Henry V is the poster boy for the bowlcut, leading a 50-year reign of bad hair terror throughout the 1400s. His distinctive cut was the go-to look for men of the court, lasting until the end of the Medieval era and most recently replicated by Timothée Chalamet in The King, much to everyone’s dismay.
The bowl cut has a lot in common with the tonsure – aka, the monk cut. Named from the Latin tondere, or to shear, this basically levels up the bowel cut with a shaved section on top; Ancient Egyptians and Greeks did it to honour the Sun God, while some orders of monks did it to mark the crown of thorns.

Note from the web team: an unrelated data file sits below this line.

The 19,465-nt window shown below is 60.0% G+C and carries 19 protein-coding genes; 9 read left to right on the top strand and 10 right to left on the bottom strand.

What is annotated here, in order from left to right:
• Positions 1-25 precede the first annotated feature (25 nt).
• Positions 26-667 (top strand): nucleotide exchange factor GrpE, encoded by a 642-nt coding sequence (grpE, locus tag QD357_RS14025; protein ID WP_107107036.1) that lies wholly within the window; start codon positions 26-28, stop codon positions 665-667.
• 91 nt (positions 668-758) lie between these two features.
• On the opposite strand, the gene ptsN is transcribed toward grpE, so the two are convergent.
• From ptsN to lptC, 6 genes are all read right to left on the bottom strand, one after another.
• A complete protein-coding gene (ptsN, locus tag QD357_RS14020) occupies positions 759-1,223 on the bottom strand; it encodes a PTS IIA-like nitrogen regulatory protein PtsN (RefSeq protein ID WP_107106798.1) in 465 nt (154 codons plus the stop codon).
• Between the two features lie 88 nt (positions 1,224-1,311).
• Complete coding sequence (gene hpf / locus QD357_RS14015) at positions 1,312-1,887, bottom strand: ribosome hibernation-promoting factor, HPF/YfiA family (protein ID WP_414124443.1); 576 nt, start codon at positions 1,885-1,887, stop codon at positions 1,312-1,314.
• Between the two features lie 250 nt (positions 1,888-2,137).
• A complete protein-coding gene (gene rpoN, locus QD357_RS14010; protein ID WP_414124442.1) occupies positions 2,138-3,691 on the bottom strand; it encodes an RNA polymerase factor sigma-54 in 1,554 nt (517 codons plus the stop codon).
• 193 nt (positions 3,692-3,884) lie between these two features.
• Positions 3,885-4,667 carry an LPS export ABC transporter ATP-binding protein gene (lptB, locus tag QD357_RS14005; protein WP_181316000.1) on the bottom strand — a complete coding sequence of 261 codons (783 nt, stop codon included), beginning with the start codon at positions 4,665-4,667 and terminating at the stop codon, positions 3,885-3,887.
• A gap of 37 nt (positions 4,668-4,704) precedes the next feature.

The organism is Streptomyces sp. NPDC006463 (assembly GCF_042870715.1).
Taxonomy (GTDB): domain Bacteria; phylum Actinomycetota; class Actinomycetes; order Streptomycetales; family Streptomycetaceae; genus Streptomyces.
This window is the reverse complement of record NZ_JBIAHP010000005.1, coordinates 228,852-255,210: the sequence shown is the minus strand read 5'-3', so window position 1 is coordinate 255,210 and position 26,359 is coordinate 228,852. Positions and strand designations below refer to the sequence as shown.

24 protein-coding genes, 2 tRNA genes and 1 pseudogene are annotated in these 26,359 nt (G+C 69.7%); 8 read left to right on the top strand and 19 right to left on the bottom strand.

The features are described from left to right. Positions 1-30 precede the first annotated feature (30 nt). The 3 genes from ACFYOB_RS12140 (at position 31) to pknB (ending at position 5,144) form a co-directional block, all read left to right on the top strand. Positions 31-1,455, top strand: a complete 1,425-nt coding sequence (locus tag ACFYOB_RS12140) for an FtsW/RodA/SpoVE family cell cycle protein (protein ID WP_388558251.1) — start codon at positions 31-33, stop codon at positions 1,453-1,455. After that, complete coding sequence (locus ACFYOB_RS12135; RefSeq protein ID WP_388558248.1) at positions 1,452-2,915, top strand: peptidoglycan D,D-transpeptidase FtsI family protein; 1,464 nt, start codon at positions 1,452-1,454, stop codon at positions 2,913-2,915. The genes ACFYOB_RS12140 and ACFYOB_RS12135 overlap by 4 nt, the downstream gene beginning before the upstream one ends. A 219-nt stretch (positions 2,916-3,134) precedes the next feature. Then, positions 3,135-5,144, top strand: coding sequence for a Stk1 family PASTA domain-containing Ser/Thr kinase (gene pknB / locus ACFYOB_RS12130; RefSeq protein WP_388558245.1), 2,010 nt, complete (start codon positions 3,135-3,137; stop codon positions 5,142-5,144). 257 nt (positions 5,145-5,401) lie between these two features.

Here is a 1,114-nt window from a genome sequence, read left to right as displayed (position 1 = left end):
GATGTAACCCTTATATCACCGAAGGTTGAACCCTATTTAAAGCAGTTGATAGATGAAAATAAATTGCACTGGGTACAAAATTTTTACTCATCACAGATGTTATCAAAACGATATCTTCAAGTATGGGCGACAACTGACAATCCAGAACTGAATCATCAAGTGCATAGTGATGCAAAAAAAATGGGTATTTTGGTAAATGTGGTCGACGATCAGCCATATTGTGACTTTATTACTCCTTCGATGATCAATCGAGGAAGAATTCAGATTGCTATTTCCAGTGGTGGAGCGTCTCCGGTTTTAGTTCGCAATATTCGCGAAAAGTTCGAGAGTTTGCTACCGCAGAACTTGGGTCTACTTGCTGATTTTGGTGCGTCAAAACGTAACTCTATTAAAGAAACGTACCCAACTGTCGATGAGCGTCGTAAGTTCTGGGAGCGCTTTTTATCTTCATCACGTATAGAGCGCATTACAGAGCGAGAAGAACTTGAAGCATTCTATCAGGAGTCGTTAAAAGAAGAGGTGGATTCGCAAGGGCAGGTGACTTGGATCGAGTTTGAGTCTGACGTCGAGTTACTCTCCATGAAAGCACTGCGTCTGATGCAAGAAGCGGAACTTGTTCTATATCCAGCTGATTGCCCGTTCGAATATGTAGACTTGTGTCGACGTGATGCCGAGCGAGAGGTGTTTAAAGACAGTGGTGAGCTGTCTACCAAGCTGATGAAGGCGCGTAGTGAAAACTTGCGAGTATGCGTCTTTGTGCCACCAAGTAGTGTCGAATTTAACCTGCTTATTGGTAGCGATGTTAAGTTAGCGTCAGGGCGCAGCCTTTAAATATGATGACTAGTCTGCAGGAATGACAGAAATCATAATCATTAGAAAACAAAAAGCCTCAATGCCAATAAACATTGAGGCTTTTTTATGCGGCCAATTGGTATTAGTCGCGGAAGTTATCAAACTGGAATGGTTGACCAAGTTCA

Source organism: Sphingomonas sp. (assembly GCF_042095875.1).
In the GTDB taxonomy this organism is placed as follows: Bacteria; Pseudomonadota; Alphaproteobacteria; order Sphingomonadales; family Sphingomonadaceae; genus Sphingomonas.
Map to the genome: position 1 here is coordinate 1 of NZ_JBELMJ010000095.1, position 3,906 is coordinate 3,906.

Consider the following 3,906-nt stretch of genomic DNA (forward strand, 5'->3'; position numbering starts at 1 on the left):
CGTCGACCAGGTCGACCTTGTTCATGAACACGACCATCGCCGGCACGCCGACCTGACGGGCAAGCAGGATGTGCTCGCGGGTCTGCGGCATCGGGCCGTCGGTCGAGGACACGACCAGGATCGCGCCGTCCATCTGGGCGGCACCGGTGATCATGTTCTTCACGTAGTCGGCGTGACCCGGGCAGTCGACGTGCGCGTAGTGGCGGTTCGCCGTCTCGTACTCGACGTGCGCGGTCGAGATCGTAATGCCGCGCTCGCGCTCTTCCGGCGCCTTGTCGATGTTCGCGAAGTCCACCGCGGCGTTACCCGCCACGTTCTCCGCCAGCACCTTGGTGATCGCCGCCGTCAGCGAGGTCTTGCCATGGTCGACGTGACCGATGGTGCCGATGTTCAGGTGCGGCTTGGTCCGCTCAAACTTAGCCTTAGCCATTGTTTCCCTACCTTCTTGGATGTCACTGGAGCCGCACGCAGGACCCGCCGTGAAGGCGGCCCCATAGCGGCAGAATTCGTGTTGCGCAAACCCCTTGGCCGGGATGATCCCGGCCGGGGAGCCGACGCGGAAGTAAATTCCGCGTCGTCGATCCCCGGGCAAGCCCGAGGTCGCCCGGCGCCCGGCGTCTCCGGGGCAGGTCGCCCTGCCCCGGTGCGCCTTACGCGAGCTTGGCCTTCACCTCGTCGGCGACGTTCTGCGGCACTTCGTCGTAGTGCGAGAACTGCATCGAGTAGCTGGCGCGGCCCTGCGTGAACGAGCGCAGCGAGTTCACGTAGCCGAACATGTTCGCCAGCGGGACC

After the medieval era, bowl cuts got a little longer – Louis XII’s 16th century graduated style has more in common with an elegant woman’s 1960s pageboy than a blunt, round bowl worn high on the head.
It’s impossible to talk bowlcuts without referencing the Beatles moptop; the cut beloved by fans across the globe – so much so that teenage girls could even buy their own Beatles wig, presumably to stare and stroke rather than wear.